Tuesday, May 11, 2010


Here we go again. I checked my calendar and, yes, it’s 2010. Yet Newsweek publishes a piece by a purportedly gay writer who asserts that Straight for Pay does not work in the acting world. Tony-nominated Sean Hayes can’t play a straight man with a female love interest in Broadway’s “Promises, Promises”. Jonathan Groff can’t play one of Rachel’s love interests on “Glee”. And knowing Rock Hudson was gay reduces his credibility in playing a male romantic lead in his classic movies. (The author cites a single scene: Hudson taking a bubble bath by himself in “Pillow Talk”. Gee, do you think the writer had an agenda?)

Now I have not seen “Promises, Promises”. My rural abode is far from the lights of Broadway. But I would posit that, if there is any difficulty in seeing Hayes act the part of a straight character, it is because of his iconic role as the flamboyantly gay Jack on “Will & Grace”, not because Hayes is a gay man. Many actors struggle to be recognized in other roles when audiences continue to see them as a particular character viewed on their TV screens from week to week over a period of years. This is especially true with over the top, comic roles. For many, Michael Richards will always be Kramer. (In his case, that may be a good thing. Best to block out his infamous standup comic tirade.) Jason Alexander has also struggled with the supposed Seinfeld Curse. What can top the role of a lifetime as George Costanza? Candice Bergen has always remained Murphy Brown in my mind. Shelley Long, Delta Burke, Jackée, Julia Duffy,…their careers stalled after achieving notoriety as memorable TV characters.

Yes, there are many exceptions. That’s not the point. I am merely trying to get in the mind of a Newsweek writer who may be lacking analytical and self-reflective skills. I don’t mean to bash; all I’m saying is it seems too convenient to completely omit the Jack factor. For some, Sean Hayes will always be “just Jack”. (Add your own jazz hands.)

As for Jonathan Groff on “Glee”, what is there not to buy about him as Rachel’s love interest? I did not know the actor is gay, but I don’t dismiss him now that I know. I am a Gleek and I would suggest that any problem with Groff’s role comes from the fact it is underdeveloped. So far I’ve gleaned that he has a wonderful singing voice, but he hasn’t had much to do in wooing Rachel. He came on strong (and convincingly), but the Rachel-Jessie storyline has been diluted as other characters have been featured more prominently and as the show’s writers have continued to pit Rachel with both Finn and Puck.

I’m not sure that anything more needs to be said about the Rock Hudson point. Pillow Talk”, for crying out loud! I watched it years ago and the whole thing seemed like an innocuous piece of fluff. If John Wayne were in that bubble bath, it would still seem hokey and, in the Newsweek writer’s view, not very macho. Many young (or newly out) gay men like to see the entire world with rainbow-coloured glasses. I dissected George Michael’s songs and easily found all the gay references I wanted before he ever got sloppy with his bathroom habits. When I watched Barbra Streisand in “Yentl”, she was a gay man, not a woman disguised as a man. The gay factor sometimes is more overpowering from a gay person’s point of view than it is for the typical heterosexual male who is too busy ogling over Kristin Chenoweth or Julia Roberts anyway.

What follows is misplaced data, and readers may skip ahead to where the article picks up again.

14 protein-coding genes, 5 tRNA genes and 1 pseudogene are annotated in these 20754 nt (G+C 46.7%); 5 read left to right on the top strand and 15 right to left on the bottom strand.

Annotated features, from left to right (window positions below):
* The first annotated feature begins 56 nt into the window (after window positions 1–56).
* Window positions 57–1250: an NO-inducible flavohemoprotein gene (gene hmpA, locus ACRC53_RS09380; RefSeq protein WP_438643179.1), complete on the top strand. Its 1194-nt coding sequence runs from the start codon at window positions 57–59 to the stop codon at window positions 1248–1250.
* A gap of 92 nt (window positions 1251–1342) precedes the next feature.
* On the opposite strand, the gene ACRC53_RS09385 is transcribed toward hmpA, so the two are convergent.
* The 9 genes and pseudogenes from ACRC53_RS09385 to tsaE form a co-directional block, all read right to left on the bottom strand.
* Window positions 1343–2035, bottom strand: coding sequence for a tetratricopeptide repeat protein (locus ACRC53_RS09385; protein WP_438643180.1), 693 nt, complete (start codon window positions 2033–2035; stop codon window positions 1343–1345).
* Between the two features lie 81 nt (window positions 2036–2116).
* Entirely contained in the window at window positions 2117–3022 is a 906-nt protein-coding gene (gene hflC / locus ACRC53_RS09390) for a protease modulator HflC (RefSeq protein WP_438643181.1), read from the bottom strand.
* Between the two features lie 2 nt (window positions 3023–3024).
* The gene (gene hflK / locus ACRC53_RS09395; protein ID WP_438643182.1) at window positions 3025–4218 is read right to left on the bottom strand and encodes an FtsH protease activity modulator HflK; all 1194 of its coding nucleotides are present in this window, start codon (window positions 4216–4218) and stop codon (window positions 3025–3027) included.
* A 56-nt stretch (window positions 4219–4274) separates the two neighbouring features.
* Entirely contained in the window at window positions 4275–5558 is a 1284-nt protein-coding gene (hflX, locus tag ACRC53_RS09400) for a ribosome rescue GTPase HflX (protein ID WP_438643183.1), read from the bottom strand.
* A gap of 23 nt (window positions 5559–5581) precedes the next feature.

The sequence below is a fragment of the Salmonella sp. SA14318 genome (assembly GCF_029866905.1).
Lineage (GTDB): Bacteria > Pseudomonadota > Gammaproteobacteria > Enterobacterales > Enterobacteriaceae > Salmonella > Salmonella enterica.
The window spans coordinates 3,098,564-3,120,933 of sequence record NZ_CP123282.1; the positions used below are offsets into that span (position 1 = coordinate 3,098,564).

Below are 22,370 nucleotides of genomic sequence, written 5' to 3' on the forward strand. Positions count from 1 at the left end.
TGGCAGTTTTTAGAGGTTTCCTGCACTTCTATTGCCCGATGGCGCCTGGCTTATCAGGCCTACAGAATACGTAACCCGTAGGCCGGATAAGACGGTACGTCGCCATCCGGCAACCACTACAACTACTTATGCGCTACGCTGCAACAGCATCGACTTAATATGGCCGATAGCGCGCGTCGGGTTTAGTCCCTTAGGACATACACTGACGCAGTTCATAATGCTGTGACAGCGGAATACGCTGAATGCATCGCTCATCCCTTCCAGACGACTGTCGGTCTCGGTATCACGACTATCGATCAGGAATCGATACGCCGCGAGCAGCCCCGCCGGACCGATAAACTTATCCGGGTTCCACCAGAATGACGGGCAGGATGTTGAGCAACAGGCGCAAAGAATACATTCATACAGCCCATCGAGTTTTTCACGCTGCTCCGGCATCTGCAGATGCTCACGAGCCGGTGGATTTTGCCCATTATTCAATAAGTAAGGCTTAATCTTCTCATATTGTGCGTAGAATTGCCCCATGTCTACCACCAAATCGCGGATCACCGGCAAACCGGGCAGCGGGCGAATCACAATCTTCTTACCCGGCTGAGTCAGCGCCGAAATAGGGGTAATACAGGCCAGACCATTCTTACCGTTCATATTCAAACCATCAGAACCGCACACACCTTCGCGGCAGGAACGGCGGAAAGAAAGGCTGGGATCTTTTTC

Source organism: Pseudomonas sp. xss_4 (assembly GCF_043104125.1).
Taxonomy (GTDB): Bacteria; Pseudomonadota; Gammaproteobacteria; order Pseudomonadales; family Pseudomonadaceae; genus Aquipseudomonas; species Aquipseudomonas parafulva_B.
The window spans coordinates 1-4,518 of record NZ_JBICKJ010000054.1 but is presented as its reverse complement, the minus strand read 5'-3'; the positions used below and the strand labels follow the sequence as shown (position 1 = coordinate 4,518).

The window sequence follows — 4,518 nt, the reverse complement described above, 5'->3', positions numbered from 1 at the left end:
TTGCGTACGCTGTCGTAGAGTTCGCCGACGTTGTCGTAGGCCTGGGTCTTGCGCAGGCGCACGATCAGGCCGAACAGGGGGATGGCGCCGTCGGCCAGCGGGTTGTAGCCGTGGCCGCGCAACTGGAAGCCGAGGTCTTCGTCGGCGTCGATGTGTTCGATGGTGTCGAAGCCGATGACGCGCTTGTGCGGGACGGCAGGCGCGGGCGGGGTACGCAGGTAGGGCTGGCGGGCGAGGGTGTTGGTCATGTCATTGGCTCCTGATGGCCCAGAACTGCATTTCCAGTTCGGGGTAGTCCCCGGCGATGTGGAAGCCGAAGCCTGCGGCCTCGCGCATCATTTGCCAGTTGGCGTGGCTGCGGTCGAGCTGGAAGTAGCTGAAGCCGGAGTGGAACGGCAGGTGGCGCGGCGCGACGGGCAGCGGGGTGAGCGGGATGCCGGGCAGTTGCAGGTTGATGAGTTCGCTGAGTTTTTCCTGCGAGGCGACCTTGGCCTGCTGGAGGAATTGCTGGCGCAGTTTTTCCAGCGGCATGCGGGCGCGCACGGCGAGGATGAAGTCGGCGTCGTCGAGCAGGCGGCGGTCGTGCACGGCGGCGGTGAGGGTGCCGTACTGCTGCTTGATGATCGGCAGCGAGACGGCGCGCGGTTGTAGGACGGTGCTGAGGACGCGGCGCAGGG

The writer also expressed doubt that an out gay actor could have convincingly played George Clooney’s role in “Up in the Air”. That is not the issue. What other actor, gay or straight, could have played that part? I loved that movie, but it was clear to me as I watched that it was the perfect George Clooney part. Once you make the A-list in Hollywood, certain parts are tailor made for you.

I’m done with nitpicking over the flaws in the article’s logic. The bigger concern is the underlying message, especially from my vantage point, living in a rural area where I do not know any other gay men. (Yes, my house is still for sale!) If you can’t be accepted and embraced as a gay man on Broadway, what does that say for rest of us? If your options are limited there, what does that mean for gays struggling to be seen beyond stereotype as sons, friends, teachers, athletes and car salesmen in Peoria, in Moose Jaw and in places rarely designated on provincial or state maps? And if gay men can’t see gay actors as being anything other than gay, how evolved have we become in openly accepting others and in seeing ourselves as human beings with so many other aspects to our identity?

I have to wonder what the editors at a reputable magazine like Newsweek were thinking when they decided to run the article. This will be controversial! This will steal some of Perez Hilton’s buzz!

This. Will. Sell. Copies.

Good for business. Sad for gays.

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